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Friday 20 January 2023

FOLLY - Book review

Alan Titchmarsh’s 2008 novel is a romantic story set across generations with a couple of twists.

He’s done this time-jumping before; it’s always a risk: maybe the reader will get confused or even lost. Here, it works well enough. The story begins in 2007 and concerns two long-established businesses in Bath – the Ballantynes and the Kings – both involved in the sale of artwork.

We fleetingly meet Jamie Ballantyne during an auction of some famous paintings, and Artemis (‘Missy’) King. He’s selling, she’s buying. They’d been friends for a long time and then she went off to the US and stayed for five years.

Then we step back into Oxford in 1949. There are four art students who go around together: the rich Honourable Leo Bedlington; John (‘Mac’) Macready, a Glaswegian; Harry Ballantyne; Richard King; and Eleanor Faraday. Both Harry and Richard desired her but neither did anything about it.

Jamie mulled about Missy and her appreciation of the painter Munnings. ‘Where dogs craved affection and cats demanded respect, horses inspired admiration and awe, and any artist who could catch their spirit seemed to her to be peerless. (p76).

In 2007 Missy’s grandfather is Richard and Jamie’s is Harry. Neither knows why, but their grandparents have been at loggerheads for almost sixty years! Nobody talks about it. Jamie’s mother has a streak of common sense to her: the feud’s ‘origins are lost in the mists of time and I think everyone would be better diverting their energies into today, rather than yesterday’ (p271). If only the ‘woke’ who want to rewrite history would listen!

Jamie and Missy reawaken their previous attraction and indeed fall in love. Yet the family feud threatens to confound them.

Skipping back and forth through time, we see how chances are lost, love is not reciprocated, and indeed the reader becomes irritated at the folly of these people who are incapable of revealing their true feelings. Except for Mac; he did just that, with disastrous results!

The descriptions of the period, the art world and the countryside sometimes verge on the poetic and at other times Titchmarsh delivers humour: ‘It seemed as if his inquisitor was in danger, at any moment, of bursting out of his clothes and sending buttons flying to the four corners of the book-lined room. All three chins wobbled as he made his point, and his cheeks were the colour and shade of Worcestor Pearmain apples… (p219).

The final twist was a mite too convenient but clearly Titchmarsh wanted to avoid an unhappy ending! An enjoyable novel, nevertheless.

I blame the editor:

When there only two characters in a scene, there is little need to constantly repeat their names to show who is speaking. In most cases, it will be obvious by what is being said. Also, ‘he said’ and ‘she said’ is adequate. There are a few instances of this issue; and one can be found on page 175.


Monday 16 January 2023


Looking back, it seems that although I never actually served in a submarine, my life has been connected to the Silent Service for quite a number of years, in the Senior Service and also civilian life.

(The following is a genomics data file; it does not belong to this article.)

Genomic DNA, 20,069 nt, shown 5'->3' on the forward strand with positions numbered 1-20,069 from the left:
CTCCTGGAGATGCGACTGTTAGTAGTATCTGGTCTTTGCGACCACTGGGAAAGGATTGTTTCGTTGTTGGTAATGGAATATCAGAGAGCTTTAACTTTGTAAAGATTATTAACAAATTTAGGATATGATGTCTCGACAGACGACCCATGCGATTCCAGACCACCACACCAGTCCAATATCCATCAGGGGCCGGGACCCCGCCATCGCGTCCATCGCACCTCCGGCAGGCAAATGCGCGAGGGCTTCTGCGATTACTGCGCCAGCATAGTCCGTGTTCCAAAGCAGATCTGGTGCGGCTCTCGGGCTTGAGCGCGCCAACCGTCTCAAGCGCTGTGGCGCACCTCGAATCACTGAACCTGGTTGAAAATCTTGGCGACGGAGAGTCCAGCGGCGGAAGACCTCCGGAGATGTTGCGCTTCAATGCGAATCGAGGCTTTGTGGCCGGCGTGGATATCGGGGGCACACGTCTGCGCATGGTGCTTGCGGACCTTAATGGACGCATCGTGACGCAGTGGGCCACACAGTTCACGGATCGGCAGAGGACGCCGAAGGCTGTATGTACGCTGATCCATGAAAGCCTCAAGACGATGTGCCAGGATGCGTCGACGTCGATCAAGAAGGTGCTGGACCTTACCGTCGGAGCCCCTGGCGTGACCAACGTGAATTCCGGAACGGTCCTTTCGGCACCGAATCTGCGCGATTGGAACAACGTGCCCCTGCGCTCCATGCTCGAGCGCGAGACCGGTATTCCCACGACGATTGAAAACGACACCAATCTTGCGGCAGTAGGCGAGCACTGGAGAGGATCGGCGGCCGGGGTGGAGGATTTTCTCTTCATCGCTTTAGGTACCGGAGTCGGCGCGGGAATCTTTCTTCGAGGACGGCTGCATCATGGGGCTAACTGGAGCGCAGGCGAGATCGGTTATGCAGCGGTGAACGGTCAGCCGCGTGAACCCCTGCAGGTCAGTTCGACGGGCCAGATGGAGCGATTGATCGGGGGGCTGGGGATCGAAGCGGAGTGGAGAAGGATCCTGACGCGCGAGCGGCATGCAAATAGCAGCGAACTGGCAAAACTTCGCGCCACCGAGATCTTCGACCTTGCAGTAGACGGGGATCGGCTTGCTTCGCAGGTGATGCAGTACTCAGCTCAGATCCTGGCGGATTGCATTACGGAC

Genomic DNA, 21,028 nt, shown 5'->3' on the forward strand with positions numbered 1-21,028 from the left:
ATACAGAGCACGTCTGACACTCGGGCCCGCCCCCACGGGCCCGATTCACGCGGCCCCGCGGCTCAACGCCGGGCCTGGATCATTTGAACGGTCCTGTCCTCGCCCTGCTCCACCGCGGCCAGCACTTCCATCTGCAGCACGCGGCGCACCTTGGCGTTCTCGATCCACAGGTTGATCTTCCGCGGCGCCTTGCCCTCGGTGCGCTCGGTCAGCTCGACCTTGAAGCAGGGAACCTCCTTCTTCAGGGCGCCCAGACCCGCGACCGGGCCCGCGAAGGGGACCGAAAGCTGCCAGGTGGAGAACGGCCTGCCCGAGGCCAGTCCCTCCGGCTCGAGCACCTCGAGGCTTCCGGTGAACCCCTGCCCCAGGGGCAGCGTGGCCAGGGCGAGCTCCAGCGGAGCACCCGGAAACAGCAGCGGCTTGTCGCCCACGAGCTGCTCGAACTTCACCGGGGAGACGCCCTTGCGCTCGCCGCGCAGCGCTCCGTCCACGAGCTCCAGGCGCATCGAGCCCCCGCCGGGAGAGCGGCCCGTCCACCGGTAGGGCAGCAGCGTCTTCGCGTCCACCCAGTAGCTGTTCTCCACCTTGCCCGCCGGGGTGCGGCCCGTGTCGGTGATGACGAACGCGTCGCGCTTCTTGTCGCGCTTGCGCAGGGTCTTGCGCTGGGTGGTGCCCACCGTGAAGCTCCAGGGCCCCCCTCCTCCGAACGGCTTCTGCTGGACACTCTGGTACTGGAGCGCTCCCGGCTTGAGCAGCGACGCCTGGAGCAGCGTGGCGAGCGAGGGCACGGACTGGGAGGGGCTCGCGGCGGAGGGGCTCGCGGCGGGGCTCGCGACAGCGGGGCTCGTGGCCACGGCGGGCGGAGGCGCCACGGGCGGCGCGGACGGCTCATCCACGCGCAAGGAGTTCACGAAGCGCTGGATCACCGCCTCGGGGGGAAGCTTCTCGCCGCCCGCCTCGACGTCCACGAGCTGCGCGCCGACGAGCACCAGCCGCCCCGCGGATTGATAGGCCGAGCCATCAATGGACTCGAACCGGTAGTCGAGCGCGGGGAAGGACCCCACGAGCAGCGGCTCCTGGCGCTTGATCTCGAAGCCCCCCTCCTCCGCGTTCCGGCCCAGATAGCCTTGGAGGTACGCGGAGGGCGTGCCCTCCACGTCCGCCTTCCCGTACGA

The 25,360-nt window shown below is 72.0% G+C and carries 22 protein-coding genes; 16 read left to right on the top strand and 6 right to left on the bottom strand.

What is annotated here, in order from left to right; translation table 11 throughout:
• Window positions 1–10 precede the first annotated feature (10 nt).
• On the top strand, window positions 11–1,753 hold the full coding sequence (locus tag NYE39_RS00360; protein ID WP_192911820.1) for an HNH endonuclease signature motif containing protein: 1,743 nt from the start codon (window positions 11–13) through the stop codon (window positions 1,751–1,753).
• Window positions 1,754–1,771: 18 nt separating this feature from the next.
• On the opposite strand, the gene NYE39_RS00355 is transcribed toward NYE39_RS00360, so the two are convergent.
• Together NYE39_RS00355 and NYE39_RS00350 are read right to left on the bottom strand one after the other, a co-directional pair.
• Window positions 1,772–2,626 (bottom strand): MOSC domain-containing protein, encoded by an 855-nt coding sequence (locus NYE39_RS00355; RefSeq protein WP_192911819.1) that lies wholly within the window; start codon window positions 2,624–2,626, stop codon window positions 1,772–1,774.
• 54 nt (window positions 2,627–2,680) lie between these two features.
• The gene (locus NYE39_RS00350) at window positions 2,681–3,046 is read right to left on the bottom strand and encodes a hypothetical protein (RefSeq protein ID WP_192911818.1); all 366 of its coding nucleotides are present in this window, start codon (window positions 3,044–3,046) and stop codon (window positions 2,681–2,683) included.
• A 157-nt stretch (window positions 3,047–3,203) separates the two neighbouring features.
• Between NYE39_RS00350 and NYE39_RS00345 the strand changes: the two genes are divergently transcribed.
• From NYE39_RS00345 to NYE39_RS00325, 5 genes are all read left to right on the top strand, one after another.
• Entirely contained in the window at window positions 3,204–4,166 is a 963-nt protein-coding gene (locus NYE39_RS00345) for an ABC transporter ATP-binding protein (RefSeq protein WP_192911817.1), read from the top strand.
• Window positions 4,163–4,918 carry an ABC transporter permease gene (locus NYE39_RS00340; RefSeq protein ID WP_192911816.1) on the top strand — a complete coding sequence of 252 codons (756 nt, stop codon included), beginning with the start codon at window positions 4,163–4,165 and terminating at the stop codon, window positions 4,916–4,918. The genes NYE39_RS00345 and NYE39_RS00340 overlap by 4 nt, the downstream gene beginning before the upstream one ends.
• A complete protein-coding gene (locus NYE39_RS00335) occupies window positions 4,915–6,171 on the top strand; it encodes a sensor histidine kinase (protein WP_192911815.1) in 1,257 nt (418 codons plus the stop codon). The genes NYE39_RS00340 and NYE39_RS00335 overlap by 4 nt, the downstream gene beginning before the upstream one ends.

Leaving my parental home in Whitley Bay, I joined the Royal Navy on 18 October, 1965, after taking a long train journey (about 14 hours) from Newcastle upon Tyne mainline station via London to Torpoint, Cornwall. I was reading the science fiction novel Childhood’s End by Arthur C Clarke). I was inducted in HMS Raleigh, one of several RN training establishments, where I learned to march, tie knots, tackle obstacle courses, pass the swimming test wearing overalls, and many other nautical things that comprised Part I Training. From here the ratings were dispersed to a variety of establishments for specialist training, depending on their allocated branch. My branch was Supply and Secretariat (S&S): I was a Writer, which seemed appropriate since I’d written a novel when I was sixteen.

After specialist training in Chatham (Part II Training) I was drafted to the brick ship HMS St Vincent, Gosport, Hants, working in the Captain’s office. [This establishment has since been converted into a school]. My Service Certificate attests that I volunteered for the Submarine Service – though there were not many billets for writers; the branch only served on the larger submarines, not the conventional diesel vessels.

My first seagoing ship was the tribal-class frigate HMS Zulu (F124) which I joined on 27 April 1967 at Rosyth. Our office comprised a staff of two writers and a petty officer writer. Unfortunately in May, while the ship was exercising off Scotland, I developed a resistant cough which alarmed the Sick Berth medic so I had to be landed at HMS Neptune, Faslane – the Clyde Submarine Base. I was diagnosed with urti (upper respiratory tract infection). The shore-based sick bay was my first encounter with submariners.

I was fortunate to have a room to myself – the coughing was quite horrendous and disturbing to anyone else in the vicinity; for me, it was just painful. On the left-hand side of the bed was a bookcase crammed with books. Hitherto, my reading material at the time was spy novels and thrillers, science fiction, Edgar Rice Burroughs, Conan Doyle and Wilbur Smith adventures. In the bookcase, however, I found a good number of books by Agatha Christie, Raymond Chandler, and Georges Simenon, which I read voraciously.

A couple of hospitalised old salts popped in to see me – they’d heard my coughing, no doubt, since it was quite alarming and pronounced – and introduced themselves and asked me if I was on a boat. I said, ‘Yes. HMS Zulu.’

‘That’s not a boat,’ I was told most firmly, ‘it’s a ship. A boat is a submarine.’

‘Oh.’ Well, you live and learn.